More middle-class Mexicans falling into poverty due to COVID unemployment
In Mexico, more than a million formal jobs have been wiped out during the coronavirus pandemic, according to the Mexican Social Security Institute. The result is that many middle-class Mexicans are falling into poverty.
In downtown Mexico City, hundreds of people line-up at the Vicentino community food kitchen.
Many are homeless, but a growing number are middle-class Mexicans, who desperately need one square meal per day, free of charge.
"We get people who are now unemployed, people who’ve lost their jobs. Or people who lost a family member. They come here and we help them," said the kitchen's Director Fray Carlos Marcelino.
Even before the virus outbreak, many middle-class Mexicans were struggling economically. The pandemic has made things much worse.
Mexico’s public agency that measures poverty, CONEVAL, says increased hardship could force 9 million middle-class Mexicans below the minimum standard of living.
The economic crisis provoked by the pandemic has left 73-year-old Victor Moreno with no income.
"I need to pay rent, pay my electric bills. I must pay for telephone service. If I want to cook, I need to pay for gas. The situation is difficult," Moreno said. He's a retired engineer who spent 40 years working for the government.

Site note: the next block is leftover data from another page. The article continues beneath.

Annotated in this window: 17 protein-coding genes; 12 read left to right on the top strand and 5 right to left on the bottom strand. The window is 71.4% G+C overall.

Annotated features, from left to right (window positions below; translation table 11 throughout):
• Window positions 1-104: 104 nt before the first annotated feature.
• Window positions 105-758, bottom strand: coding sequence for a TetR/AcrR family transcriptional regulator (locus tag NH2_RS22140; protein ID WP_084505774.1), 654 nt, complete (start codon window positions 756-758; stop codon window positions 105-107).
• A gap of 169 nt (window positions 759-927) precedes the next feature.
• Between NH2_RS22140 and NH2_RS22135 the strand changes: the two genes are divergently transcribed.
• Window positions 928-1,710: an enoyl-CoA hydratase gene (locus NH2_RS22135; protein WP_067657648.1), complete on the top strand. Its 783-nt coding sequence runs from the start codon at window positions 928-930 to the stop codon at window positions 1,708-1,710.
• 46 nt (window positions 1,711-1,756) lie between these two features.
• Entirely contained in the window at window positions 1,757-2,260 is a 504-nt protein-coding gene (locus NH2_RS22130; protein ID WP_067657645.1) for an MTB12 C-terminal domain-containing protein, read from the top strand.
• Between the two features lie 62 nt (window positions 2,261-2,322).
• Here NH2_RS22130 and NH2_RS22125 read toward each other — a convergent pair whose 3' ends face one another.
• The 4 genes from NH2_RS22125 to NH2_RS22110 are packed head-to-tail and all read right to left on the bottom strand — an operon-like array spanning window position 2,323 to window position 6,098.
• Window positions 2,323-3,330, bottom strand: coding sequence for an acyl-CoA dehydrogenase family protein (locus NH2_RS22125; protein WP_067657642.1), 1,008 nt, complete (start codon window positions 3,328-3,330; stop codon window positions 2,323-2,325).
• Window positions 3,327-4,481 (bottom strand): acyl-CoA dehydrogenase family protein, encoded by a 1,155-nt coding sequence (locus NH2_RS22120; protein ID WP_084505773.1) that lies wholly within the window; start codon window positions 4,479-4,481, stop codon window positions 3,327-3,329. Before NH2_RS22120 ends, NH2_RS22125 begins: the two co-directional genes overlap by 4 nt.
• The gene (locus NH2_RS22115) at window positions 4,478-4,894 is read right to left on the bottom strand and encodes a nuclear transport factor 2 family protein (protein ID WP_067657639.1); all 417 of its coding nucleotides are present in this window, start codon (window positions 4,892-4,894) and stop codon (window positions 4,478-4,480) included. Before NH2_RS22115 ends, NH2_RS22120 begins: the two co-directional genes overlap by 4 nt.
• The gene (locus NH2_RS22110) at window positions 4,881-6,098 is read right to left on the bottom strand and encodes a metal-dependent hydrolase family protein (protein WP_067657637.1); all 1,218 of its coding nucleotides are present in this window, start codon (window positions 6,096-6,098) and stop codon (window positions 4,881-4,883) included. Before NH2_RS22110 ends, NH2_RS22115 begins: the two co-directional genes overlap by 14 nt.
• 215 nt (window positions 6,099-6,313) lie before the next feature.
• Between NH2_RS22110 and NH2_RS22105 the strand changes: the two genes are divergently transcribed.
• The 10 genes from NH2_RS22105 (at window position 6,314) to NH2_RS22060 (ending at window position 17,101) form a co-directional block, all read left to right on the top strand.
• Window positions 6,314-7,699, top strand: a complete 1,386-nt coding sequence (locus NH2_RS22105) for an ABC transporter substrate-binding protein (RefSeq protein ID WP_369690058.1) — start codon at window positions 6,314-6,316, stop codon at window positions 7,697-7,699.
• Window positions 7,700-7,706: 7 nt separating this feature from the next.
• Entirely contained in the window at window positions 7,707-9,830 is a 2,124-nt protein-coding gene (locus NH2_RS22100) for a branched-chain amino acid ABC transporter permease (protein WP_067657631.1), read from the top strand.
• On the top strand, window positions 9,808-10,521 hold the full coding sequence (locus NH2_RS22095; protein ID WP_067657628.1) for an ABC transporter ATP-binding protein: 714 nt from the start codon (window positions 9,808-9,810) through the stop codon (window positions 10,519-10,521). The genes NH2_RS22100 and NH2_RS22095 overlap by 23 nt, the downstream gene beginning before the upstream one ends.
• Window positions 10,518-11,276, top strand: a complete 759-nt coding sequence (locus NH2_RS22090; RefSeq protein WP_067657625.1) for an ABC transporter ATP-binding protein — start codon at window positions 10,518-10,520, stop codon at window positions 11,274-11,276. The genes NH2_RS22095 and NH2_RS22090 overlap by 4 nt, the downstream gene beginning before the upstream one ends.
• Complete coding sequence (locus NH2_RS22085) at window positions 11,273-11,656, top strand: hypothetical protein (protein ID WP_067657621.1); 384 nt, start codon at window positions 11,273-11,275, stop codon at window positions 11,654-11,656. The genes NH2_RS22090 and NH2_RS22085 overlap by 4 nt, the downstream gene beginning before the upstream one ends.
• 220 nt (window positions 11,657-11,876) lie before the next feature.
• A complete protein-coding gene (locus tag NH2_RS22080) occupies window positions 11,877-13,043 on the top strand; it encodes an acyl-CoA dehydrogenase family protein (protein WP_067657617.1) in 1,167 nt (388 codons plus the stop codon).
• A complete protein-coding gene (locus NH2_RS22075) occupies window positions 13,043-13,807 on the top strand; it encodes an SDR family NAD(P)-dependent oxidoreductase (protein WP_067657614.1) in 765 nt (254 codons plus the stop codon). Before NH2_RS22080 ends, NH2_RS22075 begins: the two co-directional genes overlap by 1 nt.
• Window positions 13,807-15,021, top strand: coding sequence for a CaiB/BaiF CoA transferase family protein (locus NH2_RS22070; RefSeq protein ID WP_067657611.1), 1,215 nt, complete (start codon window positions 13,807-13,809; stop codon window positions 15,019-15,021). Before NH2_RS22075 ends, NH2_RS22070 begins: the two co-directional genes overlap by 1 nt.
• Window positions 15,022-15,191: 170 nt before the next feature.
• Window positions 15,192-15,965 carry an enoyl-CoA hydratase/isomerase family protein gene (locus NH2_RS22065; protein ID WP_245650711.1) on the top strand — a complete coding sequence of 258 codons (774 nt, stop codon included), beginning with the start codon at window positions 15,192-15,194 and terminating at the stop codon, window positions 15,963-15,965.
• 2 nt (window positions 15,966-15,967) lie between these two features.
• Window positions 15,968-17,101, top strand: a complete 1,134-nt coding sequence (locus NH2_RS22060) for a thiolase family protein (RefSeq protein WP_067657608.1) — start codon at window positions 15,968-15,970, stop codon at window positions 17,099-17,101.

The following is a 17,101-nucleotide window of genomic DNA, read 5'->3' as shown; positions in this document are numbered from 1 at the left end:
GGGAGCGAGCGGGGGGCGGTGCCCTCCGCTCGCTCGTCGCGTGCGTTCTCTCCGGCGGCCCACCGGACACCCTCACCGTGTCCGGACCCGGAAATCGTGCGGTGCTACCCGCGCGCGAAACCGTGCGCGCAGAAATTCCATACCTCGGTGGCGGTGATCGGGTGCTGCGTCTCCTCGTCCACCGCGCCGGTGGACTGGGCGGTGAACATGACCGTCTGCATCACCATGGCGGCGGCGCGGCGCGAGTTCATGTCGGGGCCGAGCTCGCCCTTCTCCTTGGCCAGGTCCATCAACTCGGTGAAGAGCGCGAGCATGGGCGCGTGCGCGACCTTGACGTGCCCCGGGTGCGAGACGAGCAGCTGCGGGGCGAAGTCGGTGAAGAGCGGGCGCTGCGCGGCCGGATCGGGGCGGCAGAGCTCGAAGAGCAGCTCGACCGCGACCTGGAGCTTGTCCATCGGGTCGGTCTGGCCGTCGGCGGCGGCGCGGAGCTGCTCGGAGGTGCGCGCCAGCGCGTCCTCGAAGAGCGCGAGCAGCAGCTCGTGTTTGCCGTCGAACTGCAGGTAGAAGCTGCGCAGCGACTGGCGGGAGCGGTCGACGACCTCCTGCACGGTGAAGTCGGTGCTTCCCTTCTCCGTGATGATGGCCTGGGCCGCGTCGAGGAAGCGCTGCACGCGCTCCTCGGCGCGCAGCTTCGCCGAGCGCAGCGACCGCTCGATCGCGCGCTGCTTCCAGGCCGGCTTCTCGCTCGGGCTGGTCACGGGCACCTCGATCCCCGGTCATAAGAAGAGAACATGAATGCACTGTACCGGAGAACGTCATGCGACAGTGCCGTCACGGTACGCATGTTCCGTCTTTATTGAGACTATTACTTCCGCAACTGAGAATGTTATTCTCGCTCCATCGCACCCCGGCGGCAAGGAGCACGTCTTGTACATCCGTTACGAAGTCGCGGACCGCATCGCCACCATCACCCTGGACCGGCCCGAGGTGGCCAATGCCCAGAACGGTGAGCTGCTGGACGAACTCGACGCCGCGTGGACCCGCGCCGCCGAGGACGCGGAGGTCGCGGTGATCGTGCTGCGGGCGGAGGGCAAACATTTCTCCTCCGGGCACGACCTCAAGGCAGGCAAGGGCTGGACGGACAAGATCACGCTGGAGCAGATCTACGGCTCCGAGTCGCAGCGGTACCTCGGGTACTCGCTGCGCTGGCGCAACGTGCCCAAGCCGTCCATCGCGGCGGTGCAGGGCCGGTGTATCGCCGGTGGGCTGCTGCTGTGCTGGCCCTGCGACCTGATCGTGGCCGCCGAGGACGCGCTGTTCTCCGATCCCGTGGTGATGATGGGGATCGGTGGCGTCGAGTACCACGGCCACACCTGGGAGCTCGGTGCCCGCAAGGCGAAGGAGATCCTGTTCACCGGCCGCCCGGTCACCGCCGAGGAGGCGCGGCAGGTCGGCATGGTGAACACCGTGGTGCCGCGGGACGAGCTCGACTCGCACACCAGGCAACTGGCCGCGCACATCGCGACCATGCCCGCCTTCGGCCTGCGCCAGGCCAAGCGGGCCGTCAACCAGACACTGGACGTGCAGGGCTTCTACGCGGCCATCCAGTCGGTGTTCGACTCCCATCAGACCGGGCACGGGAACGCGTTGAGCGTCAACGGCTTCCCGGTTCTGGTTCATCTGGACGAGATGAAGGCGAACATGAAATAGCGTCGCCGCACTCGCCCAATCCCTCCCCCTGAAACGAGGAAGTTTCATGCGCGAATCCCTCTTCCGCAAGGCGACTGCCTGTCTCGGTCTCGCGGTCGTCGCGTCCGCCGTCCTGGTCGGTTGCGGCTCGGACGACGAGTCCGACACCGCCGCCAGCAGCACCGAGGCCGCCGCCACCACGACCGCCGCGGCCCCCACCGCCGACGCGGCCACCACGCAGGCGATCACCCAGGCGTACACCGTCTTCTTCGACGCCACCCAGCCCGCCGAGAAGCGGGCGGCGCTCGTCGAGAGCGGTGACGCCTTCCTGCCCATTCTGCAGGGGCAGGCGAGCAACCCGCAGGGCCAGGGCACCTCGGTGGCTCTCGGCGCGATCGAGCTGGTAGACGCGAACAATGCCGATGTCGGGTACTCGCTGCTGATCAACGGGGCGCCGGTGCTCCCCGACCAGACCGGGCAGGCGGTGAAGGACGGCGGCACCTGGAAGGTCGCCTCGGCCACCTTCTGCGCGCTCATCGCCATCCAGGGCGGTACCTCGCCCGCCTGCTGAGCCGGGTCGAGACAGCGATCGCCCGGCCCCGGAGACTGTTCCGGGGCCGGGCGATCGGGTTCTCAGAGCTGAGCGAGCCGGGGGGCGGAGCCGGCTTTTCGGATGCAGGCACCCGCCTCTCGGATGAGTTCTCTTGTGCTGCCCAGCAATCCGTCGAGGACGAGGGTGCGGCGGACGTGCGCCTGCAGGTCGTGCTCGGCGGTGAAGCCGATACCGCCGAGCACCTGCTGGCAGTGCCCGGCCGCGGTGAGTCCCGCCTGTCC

Laura Lopez is a widow with five children to feed.
"My family stays alive because of these food kitchens, which allow my children to eat. Right now, I’m unemployed," Lopez said.
Vicentino food kitchen is one of 46 in Mexico City. It hands out about 300 bags of food in just 20 minutes. Then the food is gone.
As the last step of the day, volunteers pack bread, which will be eaten tomorrow by the people most in need.
The United Nations says Mexico will likely be among the countries whose economy is hardest hit by the pandemic.
Workers here get no federal unemployment benefits, which makes their struggle even more difficult.